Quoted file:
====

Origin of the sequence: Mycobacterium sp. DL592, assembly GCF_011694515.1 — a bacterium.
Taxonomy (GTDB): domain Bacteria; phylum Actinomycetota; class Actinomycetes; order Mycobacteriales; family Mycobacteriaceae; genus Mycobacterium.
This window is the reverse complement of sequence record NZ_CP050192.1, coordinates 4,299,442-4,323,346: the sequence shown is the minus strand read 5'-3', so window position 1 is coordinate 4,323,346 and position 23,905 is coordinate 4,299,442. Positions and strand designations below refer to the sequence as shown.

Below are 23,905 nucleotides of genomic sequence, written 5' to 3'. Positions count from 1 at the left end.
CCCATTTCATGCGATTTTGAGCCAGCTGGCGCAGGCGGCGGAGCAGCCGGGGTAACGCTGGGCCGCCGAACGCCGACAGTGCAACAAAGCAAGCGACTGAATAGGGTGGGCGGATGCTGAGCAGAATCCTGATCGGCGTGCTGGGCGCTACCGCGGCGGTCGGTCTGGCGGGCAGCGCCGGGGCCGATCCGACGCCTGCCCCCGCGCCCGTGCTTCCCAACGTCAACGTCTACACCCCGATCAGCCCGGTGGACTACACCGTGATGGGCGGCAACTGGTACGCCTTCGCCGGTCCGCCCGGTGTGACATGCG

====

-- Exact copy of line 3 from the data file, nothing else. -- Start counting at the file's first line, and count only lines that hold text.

This window is the reverse complement of sequence record NZ_CP050192.1, coordinates 4,299,442-4,323,346: the sequence shown is the minus strand read 5'-3', so window position 1 is coordinate 4,323,346 and position 23,905 is coordinate 4,299,442. Positions and strand designations below refer to the sequence as shown.